• Thursday, June 20, 2024
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BusinessDay

Airlines reduce flights into Nigeria on low demand

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International airlines are cutting back on frequencies into Nigeria as a result of a slowdown in the number of passengers travelling in and out of the country, resulting from the economic downturn and the high exchange rate.

Emirates Airlines, the United Arab Emirates (UAE) flagship carrier, a few days ago reduced its frequencies to Lagos from two daily flights to one.

This means the airline will have on offer, less than its usual 598 seats to Dubai daily.

This is coming barely weeks after a United States carrier, United Airlines and Spanish carrier, Iberia pulled out of the country.

Iberia’s management said, “Iberia’s decision to leave Nigeria was in response to the difficult times and the inability of the airline to record high load factor as it used to do. The economic crunch bedeviling the nation had depleted the finances of those who otherwise would travel out of the country on business, tourism or leisure.”

The foreign carriers cited reasons of dwindling passengers as a result of low purchasing power and difficulty in repatriation of their trapped funds in Nigeria, among others, for their decision.

Jonathan Guerin, United Airlines spokesman, said, “Repatriation has been a significant issue, as has been the downturn in the energy sector.”

A travel agent who craved anonymity told BusinessDay that Virgin Atlantic which often flies full load to various destinations, now travels with a growing number of  empty seats.

The source went on to say the weekly flights have been reduced from five to about three weekly.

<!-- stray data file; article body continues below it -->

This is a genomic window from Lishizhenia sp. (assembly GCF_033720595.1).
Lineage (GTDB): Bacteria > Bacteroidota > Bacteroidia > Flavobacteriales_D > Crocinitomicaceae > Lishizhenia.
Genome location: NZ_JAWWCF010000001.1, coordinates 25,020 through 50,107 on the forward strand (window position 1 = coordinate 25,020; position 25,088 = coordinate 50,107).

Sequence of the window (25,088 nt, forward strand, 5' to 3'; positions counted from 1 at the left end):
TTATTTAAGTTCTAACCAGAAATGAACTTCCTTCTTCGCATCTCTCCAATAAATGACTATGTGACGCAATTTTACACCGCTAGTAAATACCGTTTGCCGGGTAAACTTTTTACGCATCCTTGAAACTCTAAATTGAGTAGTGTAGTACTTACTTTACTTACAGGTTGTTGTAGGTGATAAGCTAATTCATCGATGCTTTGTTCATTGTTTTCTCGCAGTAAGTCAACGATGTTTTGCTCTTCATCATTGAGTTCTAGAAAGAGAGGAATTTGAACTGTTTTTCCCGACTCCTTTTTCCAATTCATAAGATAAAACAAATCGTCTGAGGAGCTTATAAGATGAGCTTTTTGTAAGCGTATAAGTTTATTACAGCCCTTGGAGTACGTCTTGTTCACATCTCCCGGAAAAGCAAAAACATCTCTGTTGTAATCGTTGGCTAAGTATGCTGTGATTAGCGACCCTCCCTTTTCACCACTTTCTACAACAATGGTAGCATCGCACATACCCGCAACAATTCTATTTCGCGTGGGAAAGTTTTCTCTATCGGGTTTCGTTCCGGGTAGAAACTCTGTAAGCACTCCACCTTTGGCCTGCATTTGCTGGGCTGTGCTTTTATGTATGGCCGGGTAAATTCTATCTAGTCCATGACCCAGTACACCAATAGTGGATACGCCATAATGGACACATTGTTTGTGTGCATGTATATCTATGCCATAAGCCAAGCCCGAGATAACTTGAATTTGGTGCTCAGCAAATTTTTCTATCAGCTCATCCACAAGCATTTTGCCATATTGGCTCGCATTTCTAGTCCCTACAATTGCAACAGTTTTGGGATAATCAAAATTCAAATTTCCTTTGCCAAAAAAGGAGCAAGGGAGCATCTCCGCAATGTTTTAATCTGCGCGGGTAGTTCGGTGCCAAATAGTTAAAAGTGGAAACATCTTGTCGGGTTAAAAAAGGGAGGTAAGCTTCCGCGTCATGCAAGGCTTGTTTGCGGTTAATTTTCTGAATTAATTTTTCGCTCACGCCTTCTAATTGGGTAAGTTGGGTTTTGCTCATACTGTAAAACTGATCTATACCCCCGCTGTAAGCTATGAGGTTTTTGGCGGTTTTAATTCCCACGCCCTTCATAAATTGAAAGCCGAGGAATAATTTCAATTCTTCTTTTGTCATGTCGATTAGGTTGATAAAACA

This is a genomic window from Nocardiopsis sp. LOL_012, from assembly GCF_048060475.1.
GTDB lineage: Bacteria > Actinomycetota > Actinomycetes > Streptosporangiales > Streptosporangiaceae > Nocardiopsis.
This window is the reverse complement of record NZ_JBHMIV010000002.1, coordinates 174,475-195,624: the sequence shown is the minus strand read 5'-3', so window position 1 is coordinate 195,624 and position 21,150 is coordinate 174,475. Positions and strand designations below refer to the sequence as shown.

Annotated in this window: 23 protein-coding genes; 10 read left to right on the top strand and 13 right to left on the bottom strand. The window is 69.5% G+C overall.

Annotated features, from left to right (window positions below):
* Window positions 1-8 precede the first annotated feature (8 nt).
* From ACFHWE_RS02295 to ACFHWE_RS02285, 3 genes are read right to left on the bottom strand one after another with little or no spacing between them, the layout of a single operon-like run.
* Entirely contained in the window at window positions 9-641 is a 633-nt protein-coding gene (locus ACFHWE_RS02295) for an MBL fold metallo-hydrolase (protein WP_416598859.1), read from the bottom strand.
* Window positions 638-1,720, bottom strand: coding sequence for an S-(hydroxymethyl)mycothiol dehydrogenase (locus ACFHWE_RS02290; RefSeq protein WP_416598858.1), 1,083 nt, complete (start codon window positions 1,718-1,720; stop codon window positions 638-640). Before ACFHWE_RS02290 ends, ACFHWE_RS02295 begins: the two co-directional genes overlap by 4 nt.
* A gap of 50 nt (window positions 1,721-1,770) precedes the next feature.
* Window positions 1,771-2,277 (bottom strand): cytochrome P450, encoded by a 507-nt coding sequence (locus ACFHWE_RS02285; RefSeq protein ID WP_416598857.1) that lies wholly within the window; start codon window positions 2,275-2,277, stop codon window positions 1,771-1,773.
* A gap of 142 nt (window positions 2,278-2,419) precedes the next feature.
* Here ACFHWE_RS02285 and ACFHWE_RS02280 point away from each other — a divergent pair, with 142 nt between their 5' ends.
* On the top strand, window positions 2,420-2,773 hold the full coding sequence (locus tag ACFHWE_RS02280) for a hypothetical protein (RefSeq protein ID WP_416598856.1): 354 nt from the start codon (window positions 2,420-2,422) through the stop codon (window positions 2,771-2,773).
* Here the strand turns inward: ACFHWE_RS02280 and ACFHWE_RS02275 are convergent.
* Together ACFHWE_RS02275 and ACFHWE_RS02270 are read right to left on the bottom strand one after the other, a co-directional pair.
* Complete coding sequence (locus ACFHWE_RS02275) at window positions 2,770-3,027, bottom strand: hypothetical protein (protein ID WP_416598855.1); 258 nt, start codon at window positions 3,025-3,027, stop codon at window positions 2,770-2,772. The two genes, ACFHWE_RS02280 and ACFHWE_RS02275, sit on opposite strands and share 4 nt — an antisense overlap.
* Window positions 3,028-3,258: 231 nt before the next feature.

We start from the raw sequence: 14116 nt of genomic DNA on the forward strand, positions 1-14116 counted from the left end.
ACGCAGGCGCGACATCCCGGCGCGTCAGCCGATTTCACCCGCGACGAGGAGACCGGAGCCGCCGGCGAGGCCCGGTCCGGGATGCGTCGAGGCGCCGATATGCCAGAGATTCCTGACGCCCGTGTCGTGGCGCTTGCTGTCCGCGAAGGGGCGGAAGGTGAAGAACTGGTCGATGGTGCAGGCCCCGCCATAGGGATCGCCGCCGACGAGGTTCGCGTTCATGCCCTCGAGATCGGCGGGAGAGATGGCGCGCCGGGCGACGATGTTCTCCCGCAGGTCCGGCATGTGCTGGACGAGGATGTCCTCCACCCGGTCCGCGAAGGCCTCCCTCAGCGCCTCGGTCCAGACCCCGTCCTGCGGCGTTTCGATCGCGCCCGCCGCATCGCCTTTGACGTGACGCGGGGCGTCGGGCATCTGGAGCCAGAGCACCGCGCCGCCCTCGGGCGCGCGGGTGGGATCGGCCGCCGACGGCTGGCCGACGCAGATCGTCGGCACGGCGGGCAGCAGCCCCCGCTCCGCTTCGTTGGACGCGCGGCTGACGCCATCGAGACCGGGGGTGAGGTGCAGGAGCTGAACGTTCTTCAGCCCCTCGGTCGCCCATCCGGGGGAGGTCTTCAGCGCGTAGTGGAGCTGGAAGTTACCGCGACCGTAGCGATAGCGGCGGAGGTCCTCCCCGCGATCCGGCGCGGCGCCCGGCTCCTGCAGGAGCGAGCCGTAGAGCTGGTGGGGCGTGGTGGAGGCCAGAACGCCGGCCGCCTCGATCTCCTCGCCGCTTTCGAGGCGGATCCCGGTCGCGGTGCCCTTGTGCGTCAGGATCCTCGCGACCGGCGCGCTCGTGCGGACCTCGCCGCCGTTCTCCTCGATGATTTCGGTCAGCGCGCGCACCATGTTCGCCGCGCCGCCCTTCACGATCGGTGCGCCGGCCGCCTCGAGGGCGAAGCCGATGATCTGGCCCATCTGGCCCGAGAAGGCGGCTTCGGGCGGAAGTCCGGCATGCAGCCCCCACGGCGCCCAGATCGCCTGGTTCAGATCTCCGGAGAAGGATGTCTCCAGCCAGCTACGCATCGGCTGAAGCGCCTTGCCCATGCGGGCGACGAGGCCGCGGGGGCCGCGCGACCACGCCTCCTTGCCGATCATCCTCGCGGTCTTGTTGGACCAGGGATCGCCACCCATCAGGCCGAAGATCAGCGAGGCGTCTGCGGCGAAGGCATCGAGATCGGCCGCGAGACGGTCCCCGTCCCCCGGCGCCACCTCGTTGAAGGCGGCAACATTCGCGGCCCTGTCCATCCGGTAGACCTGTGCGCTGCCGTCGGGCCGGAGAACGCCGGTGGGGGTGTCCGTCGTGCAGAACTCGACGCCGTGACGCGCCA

Emirates closed reservation on one of its two daily Dubai – Lagos services, saying the afternoon flight EK781/782 would no longer be available for reservation.

Travelling to destinations such as Dubai, London or the United States this summer is no longer an option for Christian Zejis, Managing Director, 504 auto mobile motors.

“The economy is not friendly this season because the purchasing power of Nigerians has gone down and international airlines are charging higher fees as a result of the current exchange rate which I cannot afford at these hard times,” Zejis told BusinessDay.

BusinessDay’s findings show that a return economy class ticket to Johannesburg from Lagos which sold for between N110, 000 and N130, 000 in 2015, now costs about N180, 000 and N240, 000 representing a 65 per cent increase.

Similarly, a return economy class ticket on the Lagos-London route, which previously cost between N250,000 and N450,000 depending on the class a passenger chooses to fly, now costs between N365,000 and N750,000, representing about 57.1 per cent increase in fares.

The Lagos-Dubai route that in 2015 had a return economy ticket costing between N140, 000 and N190, 000, now costs as high as N330, 000 depending on the carrier a passenger chooses to fly, representing an  increase of about 74.1 per cent.